You’ll be shown how to clean your eyes, which may be gummy for a week or so. For the first few weeks you may also experience excessive tearing, sensitivity to light, and temporary changes in your eyesight, such as blurring or double vision.

The stitches will be removed less than a week after surgery. Once the stitches have been removed, the swelling and discoloration around your eyes will gradually subside, and you’ll start to look and feel much better.

You should be able to read or watch television after two or three days. However, you won’t be able to wear contact lenses for about two weeks, and even then they may feel uncomfortable for a while.

Glasses may be worn, but ensure your frames are light. Take care when placing and removing your glasses.

Most people feel ready to go out in public (and back to work) in a week to ten days once all bruising has subsided.

You can wear makeup to hide any bruising that remains, our nurse aestheticians can help you with this.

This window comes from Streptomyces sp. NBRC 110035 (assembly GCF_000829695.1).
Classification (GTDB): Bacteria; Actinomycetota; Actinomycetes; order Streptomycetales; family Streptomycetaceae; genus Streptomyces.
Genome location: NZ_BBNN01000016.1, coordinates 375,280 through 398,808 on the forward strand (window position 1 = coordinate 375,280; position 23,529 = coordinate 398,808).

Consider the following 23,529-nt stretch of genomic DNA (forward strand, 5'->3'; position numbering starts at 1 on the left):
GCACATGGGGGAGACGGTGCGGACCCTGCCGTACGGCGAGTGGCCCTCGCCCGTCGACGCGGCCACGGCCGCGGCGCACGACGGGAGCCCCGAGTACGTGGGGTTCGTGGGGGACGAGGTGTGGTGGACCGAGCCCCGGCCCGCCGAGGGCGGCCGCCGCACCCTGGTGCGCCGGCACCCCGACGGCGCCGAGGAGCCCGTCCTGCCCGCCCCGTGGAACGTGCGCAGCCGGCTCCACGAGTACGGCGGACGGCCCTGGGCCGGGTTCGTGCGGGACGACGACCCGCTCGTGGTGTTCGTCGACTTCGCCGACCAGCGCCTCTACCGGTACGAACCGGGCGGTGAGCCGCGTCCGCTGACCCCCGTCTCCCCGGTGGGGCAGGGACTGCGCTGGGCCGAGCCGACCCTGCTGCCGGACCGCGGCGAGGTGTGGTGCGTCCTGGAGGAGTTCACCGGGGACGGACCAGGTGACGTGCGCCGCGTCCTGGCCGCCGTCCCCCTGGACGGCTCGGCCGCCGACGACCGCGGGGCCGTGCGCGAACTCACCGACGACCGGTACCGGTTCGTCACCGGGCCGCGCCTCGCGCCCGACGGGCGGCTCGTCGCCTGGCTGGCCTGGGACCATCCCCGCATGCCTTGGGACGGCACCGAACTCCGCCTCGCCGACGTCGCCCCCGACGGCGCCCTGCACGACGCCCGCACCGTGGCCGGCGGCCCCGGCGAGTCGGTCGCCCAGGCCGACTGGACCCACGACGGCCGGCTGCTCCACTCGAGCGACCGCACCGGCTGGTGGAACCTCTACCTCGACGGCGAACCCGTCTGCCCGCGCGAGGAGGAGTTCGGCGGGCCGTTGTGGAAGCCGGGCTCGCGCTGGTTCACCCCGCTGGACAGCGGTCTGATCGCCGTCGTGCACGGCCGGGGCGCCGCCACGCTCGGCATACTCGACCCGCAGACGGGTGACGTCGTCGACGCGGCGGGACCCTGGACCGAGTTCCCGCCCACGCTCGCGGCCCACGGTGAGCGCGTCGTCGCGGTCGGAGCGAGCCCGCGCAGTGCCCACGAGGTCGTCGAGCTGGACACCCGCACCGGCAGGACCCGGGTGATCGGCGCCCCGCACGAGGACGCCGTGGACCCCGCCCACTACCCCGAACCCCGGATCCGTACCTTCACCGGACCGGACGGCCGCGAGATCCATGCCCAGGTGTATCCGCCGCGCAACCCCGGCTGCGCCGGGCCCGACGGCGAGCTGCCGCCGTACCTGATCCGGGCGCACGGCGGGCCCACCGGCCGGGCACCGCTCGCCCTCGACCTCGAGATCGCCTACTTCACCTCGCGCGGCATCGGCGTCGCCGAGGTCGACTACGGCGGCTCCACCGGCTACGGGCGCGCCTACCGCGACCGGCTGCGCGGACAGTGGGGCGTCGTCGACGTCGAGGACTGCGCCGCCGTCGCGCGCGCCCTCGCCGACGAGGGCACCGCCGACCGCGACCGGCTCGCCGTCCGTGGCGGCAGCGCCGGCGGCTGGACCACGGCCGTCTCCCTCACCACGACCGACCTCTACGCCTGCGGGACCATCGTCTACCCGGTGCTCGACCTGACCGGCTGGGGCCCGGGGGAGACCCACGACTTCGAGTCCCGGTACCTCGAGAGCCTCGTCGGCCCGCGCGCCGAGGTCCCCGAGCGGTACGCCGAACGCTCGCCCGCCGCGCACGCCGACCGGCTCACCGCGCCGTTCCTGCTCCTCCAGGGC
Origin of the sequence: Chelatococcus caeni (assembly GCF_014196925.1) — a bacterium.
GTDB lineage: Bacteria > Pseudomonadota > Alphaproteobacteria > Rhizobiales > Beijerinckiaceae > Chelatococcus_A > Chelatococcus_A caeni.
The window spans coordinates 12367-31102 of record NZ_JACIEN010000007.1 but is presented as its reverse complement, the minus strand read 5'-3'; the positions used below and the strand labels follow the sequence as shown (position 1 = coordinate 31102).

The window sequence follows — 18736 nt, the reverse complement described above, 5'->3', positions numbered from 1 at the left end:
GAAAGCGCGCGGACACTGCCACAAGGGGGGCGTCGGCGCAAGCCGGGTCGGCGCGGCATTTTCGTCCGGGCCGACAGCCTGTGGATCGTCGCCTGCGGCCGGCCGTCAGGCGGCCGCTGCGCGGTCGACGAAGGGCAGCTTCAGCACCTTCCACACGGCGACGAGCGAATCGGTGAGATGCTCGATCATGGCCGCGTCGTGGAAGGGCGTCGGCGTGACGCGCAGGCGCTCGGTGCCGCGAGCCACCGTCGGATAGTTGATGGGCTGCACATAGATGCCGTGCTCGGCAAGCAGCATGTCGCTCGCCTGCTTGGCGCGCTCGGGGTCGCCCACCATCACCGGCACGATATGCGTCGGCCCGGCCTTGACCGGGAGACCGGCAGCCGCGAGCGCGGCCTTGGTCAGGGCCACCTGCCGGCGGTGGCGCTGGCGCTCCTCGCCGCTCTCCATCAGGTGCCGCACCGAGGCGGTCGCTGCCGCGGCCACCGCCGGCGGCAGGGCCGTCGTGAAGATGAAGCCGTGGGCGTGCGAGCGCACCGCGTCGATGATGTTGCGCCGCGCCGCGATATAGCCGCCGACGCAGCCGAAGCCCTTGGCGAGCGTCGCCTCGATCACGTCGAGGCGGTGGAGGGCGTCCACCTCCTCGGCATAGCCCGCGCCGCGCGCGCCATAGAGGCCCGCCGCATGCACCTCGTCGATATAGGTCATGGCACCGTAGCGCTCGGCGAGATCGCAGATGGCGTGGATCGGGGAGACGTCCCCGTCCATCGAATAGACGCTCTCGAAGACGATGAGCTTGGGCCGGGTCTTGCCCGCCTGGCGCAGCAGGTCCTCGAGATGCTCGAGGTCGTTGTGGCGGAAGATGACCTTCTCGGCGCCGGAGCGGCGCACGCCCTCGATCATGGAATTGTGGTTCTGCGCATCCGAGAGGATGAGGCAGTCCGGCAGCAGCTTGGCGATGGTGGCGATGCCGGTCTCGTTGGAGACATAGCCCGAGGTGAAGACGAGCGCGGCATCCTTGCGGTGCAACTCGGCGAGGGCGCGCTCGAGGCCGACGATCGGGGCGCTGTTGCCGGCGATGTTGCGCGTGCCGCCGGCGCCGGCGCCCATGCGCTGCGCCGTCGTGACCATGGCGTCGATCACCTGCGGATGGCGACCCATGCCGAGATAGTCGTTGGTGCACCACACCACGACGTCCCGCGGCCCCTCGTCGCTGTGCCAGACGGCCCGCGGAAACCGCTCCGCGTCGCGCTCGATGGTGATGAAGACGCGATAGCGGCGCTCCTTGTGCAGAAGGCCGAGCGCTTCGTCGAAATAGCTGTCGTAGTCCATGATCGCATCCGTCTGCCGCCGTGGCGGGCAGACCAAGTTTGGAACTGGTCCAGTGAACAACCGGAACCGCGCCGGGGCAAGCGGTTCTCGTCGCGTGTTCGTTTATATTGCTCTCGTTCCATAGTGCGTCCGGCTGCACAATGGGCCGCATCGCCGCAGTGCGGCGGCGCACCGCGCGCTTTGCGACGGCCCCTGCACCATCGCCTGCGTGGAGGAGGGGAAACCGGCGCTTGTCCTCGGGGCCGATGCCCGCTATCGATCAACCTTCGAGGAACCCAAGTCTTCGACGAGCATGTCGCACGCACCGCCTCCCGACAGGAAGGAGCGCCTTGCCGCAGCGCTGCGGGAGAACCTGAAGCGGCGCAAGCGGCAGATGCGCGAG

You may be sensitive to sunlight, wind, and other irritants for several weeks, so you should wear sunglasses and sunblock when you go out.

Keep your activities to a minimum for three to five days, and avoid more strenuous activities for about three weeks. It’s especially important to avoid activities that raise your blood pressure, including bending, lifting, and rigorous sports.

Healing is a gradual process, and your scars may remain slightly pink for six months or more after surgery. Eventually, though, they’ll fade to a thin, nearly invisible white line. Scars take about 18 months to fully mature.

On the other hand, the positive results of your eyelid surgery – the more alert and youthful look, will last for years. For many people, these results are permanent.

If you have further questions, write them down and ask your surgeon and his friendly staff at your consultation.